Dr. Chandra Wahyu Purnomo, a lecturer in the Department of Chemical Engineering at the Faculty of Engineering, Universitas Gadjah Mada (UGM), has been inaugurated as a full professor.
The inauguration occurred on Tuesday (October 10) at the UGM Central Building following his professorial lecture titled “Transformation of the Chemical Industry Towards Sustainable Material Utilization.”
In his presentation, Professor Purnomo stated that the chemical industry is a major supplier of raw materials for over 96 percent of manufactured products.
Furthermore, this industry contributes to climate crises, pollution, and plastic waste that threaten human health and environmental sustainability.
Starting in 2015, the growth in demand for basic chemicals like ethylene, propylene, methanol, benzene, paraxylene, and chlorine was 19.6 million metric tons per year, with an annual growth rate exceeding 3 percent.
The professor emphasized the need to avoid dependence on single raw materials, centralized infrastructure technology, and capital-intensive production to minimize technological dependencies and concentrated cumulative impacts.
The chemical industry’s future production should be distributed to allow the use of local and renewable raw materials.
“It is time for the chemical industry to significantly reduce the use of conventional materials such as petroleum as raw materials in chemical production while building supply chains from sustainable and renewable raw materials,” he said.
Professor Purnomo mentioned that producing organic chemicals and their derivatives consumes 450 million tons of carbon yearly, most of which still originates from petroleum. He proposed that the chemical industry should use renewable biomass materials.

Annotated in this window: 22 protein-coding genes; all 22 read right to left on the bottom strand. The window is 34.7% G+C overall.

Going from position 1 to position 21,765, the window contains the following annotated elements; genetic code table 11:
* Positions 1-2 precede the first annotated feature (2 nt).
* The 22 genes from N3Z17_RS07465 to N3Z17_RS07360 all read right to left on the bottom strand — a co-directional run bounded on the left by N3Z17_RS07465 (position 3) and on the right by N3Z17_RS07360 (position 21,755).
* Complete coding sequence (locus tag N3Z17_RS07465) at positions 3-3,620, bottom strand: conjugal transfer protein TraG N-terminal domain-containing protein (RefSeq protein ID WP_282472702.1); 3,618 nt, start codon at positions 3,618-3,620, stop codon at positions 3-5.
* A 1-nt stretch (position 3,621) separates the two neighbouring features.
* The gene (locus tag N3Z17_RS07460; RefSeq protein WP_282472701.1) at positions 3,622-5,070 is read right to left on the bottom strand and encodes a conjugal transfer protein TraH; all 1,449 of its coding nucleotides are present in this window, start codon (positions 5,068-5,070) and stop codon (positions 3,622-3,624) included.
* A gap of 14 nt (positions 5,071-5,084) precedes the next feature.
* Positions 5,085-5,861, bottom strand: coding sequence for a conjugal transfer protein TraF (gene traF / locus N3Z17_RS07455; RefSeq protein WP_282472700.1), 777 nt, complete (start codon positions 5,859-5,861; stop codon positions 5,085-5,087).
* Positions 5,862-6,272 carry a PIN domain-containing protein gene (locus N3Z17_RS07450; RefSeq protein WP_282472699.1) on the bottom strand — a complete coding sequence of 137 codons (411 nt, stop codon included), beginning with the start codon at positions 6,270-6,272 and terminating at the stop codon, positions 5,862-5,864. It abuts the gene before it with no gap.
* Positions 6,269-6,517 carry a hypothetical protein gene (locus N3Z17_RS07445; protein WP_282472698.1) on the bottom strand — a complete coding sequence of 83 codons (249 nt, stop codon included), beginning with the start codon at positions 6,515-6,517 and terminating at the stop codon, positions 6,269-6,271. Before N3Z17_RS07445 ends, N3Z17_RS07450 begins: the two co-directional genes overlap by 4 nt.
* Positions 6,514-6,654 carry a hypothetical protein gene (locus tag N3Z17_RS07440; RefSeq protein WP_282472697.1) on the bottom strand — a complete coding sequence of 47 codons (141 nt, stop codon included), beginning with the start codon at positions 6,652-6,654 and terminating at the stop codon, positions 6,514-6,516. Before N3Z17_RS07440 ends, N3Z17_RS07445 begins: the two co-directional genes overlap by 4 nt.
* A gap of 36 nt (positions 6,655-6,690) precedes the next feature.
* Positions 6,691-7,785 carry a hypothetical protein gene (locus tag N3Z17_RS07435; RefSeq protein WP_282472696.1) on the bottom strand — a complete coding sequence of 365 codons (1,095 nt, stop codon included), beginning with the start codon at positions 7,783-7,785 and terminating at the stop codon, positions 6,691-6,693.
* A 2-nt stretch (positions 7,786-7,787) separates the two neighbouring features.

“Using renewable biomass as raw materials to produce chemicals in a closed carbon cycle can significantly reduce carbon emissions from the industry,” he said.
According to Professor Purnomo, transitioning from a fossil-based chemical industry to a sustainable chemical industry requires a policy framework to encourage innovation, investment, and new technology development.
He argued that governments and international institutions should work together to develop regulations that facilitate changes such as the use of biomass, recycling, and other sustainable raw materials.
“Restrictions on hazardous chemicals and stricter monitoring of waste and emissions should also be implemented. Strict regulations can encourage the replacement of hazardous chemicals with safer alternatives,” Professor Purnomo emphasized.
He believes a social transformation approach will shape consumption and production patterns based on participation, togetherness, and solidarity. Bottom-up social innovation and emancipatory consumer movements in changing production and consumption systems are essential to creating more regional and participatory value.
Author: Gusti Grehenson